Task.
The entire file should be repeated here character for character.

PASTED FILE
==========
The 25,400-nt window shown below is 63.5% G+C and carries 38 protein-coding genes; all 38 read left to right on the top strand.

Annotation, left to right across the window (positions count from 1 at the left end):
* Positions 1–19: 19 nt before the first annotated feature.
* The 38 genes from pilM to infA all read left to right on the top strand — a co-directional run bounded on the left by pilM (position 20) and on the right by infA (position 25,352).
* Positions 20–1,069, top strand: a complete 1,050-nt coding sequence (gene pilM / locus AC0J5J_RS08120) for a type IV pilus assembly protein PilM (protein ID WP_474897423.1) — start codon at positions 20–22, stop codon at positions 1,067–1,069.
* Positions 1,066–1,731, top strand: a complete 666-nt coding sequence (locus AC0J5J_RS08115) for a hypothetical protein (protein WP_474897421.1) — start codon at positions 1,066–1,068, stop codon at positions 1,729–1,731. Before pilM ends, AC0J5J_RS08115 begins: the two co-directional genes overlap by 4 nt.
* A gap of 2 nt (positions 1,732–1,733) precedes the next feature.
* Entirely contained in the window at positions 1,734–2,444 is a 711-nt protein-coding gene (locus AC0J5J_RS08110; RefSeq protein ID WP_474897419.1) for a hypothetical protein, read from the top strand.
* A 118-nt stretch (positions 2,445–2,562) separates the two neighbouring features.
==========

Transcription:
The 25,400-nt window shown below is 63.5% G+C and carries 38 protein-coding genes; all 38 read left to right on the top strand.

Annotation, left to right across the window (positions count from 1 at the left end):
* Positions 1–19: 19 nt before the first annotated feature.
* The 38 genes from pilM to infA all read left to right on the top strand — a co-directional run bounded on the left by pilM (position 20) and on the right by infA (position 25,352).
* Positions 20–1,069, top strand: a complete 1,050-nt coding sequence (gene pilM / locus AC0J5J_RS08120) for a type IV pilus assembly protein PilM (protein ID WP_474897423.1) — start codon at positions 20–22, stop codon at positions 1,067–1,069.
* Positions 1,066–1,731, top strand: a complete 666-nt coding sequence (locus AC0J5J_RS08115) for a hypothetical protein (protein WP_474897421.1) — start codon at positions 1,066–1,068, stop codon at positions 1,729–1,731. Before pilM ends, AC0J5J_RS08115 begins: the two co-directional genes overlap by 4 nt.
* A gap of 2 nt (positions 1,732–1,733) precedes the next feature.
* Entirely contained in the window at positions 1,734–2,444 is a 711-nt protein-coding gene (locus AC0J5J_RS08110; RefSeq protein ID WP_474897419.1) for a hypothetical protein, read from the top strand.
* A 118-nt stretch (positions 2,445–2,562) separates the two neighbouring features.